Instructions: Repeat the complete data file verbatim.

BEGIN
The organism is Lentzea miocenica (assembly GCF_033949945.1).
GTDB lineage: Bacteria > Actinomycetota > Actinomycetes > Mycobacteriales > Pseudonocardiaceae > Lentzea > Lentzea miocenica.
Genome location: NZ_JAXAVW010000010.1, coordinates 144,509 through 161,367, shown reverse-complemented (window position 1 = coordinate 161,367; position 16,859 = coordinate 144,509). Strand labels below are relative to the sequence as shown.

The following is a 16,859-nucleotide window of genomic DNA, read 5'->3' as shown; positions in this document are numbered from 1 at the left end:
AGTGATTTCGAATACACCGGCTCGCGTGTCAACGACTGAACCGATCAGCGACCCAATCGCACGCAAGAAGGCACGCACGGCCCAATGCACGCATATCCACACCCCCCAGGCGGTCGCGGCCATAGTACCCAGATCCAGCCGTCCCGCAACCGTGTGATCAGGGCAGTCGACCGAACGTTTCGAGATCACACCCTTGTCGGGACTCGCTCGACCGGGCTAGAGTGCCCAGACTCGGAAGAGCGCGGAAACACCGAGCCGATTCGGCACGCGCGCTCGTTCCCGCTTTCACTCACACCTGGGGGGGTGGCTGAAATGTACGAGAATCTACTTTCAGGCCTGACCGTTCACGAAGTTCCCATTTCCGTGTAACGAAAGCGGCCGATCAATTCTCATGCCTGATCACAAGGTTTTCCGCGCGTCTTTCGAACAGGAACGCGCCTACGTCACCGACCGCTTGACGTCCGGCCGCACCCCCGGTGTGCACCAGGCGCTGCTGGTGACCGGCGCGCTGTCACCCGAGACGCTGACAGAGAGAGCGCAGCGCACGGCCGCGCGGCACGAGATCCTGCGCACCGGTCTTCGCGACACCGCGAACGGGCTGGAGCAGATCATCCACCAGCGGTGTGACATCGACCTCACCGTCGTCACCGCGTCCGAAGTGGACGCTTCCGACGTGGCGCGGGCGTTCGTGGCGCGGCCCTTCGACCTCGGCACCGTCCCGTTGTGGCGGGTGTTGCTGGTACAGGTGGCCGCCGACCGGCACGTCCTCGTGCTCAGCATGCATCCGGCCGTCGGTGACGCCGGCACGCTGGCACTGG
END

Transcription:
The organism is Lentzea miocenica (assembly GCF_033949945.1).
GTDB lineage: Bacteria > Actinomycetota > Actinomycetes > Mycobacteriales > Pseudonocardiaceae > Lentzea > Lentzea miocenica.
Genome location: NZ_JAXAVW010000010.1, coordinates 144,509 through 161,367, shown reverse-complemented (window position 1 = coordinate 161,367; position 16,859 = coordinate 144,509). Strand labels below are relative to the sequence as shown.

The following is a 16,859-nucleotide window of genomic DNA, read 5'->3' as shown; positions in this document are numbered from 1 at the left end:
AGTGATTTCGAATACACCGGCTCGCGTGTCAACGACTGAACCGATCAGCGACCCAATCGCACGCAAGAAGGCACGCACGGCCCAATGCACGCATATCCACACCCCCCAGGCGGTCGCGGCCATAGTACCCAGATCCAGCCGTCCCGCAACCGTGTGATCAGGGCAGTCGACCGAACGTTTCGAGATCACACCCTTGTCGGGACTCGCTCGACCGGGCTAGAGTGCCCAGACTCGGAAGAGCGCGGAAACACCGAGCCGATTCGGCACGCGCGCTCGTTCCCGCTTTCACTCACACCTGGGGGGGTGGCTGAAATGTACGAGAATCTACTTTCAGGCCTGACCGTTCACGAAGTTCCCATTTCCGTGTAACGAAAGCGGCCGATCAATTCTCATGCCTGATCACAAGGTTTTCCGCGCGTCTTTCGAACAGGAACGCGCCTACGTCACCGACCGCTTGACGTCCGGCCGCACCCCCGGTGTGCACCAGGCGCTGCTGGTGACCGGCGCGCTGTCACCCGAGACGCTGACAGAGAGAGCGCAGCGCACGGCCGCGCGGCACGAGATCCTGCGCACCGGTCTTCGCGACACCGCGAACGGGCTGGAGCAGATCATCCACCAGCGGTGTGACATCGACCTCACCGTCGTCACCGCGTCCGAAGTGGACGCTTCCGACGTGGCGCGGGCGTTCGTGGCGCGGCCCTTCGACCTCGGCACCGTCCCGTTGTGGCGGGTGTTGCTGGTACAGGTGGCCGCCGACCGGCACGTCCTCGTGCTCAGCATGCATCCGGCCGTCGGTGACGCCGGCACGCTGGCACTGG